Why Customers Don’t Come Back

By David Scott Peters


You spend thousands upon thousands of dollars a year driving customers through your doors. You’ve tried advertising on the radio, in the newspaper, in magazines, in Money Mailer, in directories, on the movie screen, couponing and more — with some success.

But with all of this money being spent, sales aren’t moving up as fast as you would like or even worse, they are actually going down. Why?

In a past study called “The Spirit of Service” done by the National Institute for the Foodservice Industry (NIFI), they detail six main reasons why customers don’t come back. I not only want to share them with you, but I want to share some ideas on how you can counteract them, with the exception of one.

Reason No. 6

Let’s start things off with a bang, so to speak. It’s the one thing you can’t do anything about. It’s that 1 percent of your customers die. This is just the reality of it all.

Reason No. 5

3 percent of your customers will move out of the area. For many restaurant operators there’s not much you can do about this because when someone moves, they move literally hundreds of miles or more away from your restaurant. But for many restaurants in large metropolitan areas, moving may mean moving to a neighboring city that is still within an hour driving distance.

So staying in touch with your guest becomes extremely important. Just think about this, if your customer moves 45 minutes away you have a choice, lose their business for good or fight like heck to get them in at least four times a year.

Let’s look at the economics of this. Let’s say this customer used to come into your restaurant only 10 times a year. They’d always come in with at least one other person and spend an average of $40 a visit. Every year they would spend at least $400.

If you’ve had them in your marketing database and have created a system where they can update their information with you and continue to receive your newsletter by mail and your e-mails, you might be able to get them to continue to come into the restaurant at least four times a year. So instead of losing $400 a year, you’ve managed to keep $160.

While that may not seem like a lot of money, when you multiply that over the lifetime of visits by that customer and then by the rest of the 3 percent who move… that can be a lot of money.

And don’t forget to make sure that as a part of your marketing budget you employ some form of new-mover marketing, because for every 3 percent moving away there are new families moving into those empty apartments and houses. You need to have a system in place to drive them through your doors quickly so they make your restaurant a part of their dining habits as they’re forming them in their new neighborhood.

Reason No. 4

5 percent find new interests or friends. OK, I know you’re thinking, “that’s completely out of my control.” While this is true, if you follow the example given in Reason No. 5, you will again magnify the importance of building up your customer database and staying in constant contact. Just remember interests and friends change… and they may come back.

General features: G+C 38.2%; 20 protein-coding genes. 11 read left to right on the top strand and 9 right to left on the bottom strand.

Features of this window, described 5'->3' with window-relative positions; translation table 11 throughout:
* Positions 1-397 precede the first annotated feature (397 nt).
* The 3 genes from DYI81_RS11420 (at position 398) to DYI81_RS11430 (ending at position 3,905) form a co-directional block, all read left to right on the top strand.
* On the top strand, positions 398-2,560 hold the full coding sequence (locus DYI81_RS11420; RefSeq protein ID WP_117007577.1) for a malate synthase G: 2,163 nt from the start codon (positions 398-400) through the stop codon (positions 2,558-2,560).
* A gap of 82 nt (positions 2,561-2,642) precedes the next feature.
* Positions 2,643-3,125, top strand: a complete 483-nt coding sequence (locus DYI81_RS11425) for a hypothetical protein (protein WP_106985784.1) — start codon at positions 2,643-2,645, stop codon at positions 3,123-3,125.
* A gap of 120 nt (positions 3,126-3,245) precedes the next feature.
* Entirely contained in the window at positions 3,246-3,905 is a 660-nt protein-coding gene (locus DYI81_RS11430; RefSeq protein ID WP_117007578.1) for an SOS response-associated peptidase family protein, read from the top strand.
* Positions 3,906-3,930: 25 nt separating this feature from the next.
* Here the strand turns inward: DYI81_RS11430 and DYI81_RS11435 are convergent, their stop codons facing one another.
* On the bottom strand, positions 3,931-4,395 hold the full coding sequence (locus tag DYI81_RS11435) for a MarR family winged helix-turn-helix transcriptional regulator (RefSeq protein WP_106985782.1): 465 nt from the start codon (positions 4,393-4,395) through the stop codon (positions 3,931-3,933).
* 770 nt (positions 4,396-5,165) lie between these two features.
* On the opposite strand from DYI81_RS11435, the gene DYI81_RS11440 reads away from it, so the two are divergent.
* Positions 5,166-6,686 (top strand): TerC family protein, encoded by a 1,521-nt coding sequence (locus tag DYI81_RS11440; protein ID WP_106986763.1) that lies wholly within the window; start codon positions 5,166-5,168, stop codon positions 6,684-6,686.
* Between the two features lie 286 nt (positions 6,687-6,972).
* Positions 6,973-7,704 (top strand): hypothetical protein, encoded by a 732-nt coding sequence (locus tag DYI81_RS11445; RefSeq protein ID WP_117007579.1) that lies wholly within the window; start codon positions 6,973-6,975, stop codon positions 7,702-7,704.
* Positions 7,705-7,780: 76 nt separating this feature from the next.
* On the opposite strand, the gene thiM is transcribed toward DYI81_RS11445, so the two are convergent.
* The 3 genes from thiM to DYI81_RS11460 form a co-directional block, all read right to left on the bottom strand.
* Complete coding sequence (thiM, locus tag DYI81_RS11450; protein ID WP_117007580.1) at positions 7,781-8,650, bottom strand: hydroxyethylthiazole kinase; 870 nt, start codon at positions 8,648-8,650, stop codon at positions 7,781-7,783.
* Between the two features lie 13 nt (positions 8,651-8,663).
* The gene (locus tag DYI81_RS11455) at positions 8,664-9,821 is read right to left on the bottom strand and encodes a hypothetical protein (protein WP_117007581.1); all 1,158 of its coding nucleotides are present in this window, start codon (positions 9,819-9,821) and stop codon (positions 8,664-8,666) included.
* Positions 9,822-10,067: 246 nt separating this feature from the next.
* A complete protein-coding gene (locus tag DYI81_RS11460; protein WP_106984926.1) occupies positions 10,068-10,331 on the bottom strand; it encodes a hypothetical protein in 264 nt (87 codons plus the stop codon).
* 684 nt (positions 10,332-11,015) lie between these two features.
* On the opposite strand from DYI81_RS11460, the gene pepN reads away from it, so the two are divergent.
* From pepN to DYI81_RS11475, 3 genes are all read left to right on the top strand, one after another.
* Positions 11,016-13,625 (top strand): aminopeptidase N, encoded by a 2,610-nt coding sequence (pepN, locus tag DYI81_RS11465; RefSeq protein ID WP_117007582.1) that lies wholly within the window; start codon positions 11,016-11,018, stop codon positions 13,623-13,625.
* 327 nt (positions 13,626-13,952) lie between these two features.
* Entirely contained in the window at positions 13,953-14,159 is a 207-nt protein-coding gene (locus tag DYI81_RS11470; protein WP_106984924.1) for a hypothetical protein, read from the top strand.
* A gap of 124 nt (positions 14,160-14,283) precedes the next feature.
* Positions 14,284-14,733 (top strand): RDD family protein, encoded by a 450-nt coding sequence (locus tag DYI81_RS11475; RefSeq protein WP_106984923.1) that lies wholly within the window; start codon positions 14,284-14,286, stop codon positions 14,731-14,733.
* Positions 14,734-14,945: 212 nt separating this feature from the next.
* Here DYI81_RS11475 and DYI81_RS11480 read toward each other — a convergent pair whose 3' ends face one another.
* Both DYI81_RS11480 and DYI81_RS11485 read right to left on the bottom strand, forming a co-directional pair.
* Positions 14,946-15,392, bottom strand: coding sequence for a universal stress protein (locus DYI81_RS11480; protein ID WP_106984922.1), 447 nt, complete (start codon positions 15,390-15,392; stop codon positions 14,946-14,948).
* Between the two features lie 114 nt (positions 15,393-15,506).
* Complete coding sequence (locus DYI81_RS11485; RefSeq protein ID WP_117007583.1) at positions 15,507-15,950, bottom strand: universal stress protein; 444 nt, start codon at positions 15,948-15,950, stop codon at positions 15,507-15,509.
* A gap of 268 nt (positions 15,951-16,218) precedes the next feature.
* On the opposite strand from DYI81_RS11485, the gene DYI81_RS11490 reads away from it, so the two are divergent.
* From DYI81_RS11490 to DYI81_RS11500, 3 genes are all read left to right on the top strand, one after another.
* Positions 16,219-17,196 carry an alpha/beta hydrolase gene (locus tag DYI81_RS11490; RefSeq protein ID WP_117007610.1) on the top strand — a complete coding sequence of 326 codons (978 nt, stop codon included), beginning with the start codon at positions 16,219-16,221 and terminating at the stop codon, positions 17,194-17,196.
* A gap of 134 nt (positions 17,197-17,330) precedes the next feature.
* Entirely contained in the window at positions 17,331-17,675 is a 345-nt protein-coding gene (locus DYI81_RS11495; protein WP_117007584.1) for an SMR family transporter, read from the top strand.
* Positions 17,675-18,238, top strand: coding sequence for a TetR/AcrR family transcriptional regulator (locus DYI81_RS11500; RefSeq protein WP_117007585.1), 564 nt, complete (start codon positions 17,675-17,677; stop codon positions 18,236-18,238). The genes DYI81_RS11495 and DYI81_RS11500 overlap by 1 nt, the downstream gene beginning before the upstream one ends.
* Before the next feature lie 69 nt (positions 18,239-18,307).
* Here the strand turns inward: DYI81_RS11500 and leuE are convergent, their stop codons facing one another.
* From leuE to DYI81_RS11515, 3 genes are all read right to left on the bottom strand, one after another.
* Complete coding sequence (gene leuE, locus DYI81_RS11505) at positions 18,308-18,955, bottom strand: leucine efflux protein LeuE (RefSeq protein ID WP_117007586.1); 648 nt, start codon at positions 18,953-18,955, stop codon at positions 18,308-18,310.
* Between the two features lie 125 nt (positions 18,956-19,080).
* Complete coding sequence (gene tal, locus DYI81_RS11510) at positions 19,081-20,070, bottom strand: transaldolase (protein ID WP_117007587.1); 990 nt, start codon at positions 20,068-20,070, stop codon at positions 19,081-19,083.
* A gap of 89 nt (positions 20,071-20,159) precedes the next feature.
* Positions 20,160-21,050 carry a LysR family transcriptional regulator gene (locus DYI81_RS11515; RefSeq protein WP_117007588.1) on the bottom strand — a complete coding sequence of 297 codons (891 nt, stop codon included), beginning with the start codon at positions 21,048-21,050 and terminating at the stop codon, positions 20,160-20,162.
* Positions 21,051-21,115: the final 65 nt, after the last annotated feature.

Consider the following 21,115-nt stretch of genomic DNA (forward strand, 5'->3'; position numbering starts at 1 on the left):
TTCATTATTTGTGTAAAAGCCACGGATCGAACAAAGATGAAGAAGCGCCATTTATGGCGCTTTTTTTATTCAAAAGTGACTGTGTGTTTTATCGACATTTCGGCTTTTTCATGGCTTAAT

Reason No. 3

9 percent change for competitive reasons. This reason is the one most restaurant operators lose the most sleep over. A new restaurant is opening up next door or around the corner. The new restaurant is in direct competition with yours.

If you’ve done your job right and have a restaurant that is clean, has great service and great food, they will come back… and usually do. And it doesn’t hurt to keep communicating with them with your monthly newsletter and e-mails. Remind them that they matter and continue to invite them back in to your restaurant.

Reason No. 2

14 percent change because they are dissatisfied with the restaurant. OK, this speaks volumes to what I just said, “if your restaurant is not running well on all accounts… there’s not a lot you can do except correct it and rebuild…”

So where do we start? Let’s cover a little bit of Restaurant 101 here.

  1. Make sure your restaurant is in clean working order.
  2. Make sure hot food is hot, cold food is cold and ticket times are in an acceptable range for your restaurant.
  3. Make sure every employee is trained and ready to give your customers the best experience they could possibly desire.

Reason No. 1

68 percent encounter an attitude of indifference or unconcern by one or more employees.

Just look at that number, 68 percent. This mean 68 out of 100 customers aren’t coming back because of how your employees conducted themselves, 68!

So as a part of your training program you need to not only cover the basics from food safety to steps of service, you need to make sure you train hospitality and the idea that the customer comes first!

If you do nothing more than tackle Reason No. 1, “encounter an attitude of indifference,” your business will literally explode!

David Scott Peters TheRestaurantExpert (1)David Scott Peters is a restaurant expert, speaker, coach and trainer for independent restaurant owners. He is the developer of SMART Systems Pro, an online restaurant management software program helping the independent restaurant owner remain competitive and profitable in an industry boxed in by the big chain restaurants. He is best known as the SMART Systems guy who can walk into any restaurant and find $10,000 in undiscovered cash before he hits the back door… Guaranteed! Learn more at www.TheRestaurantExpert.com.


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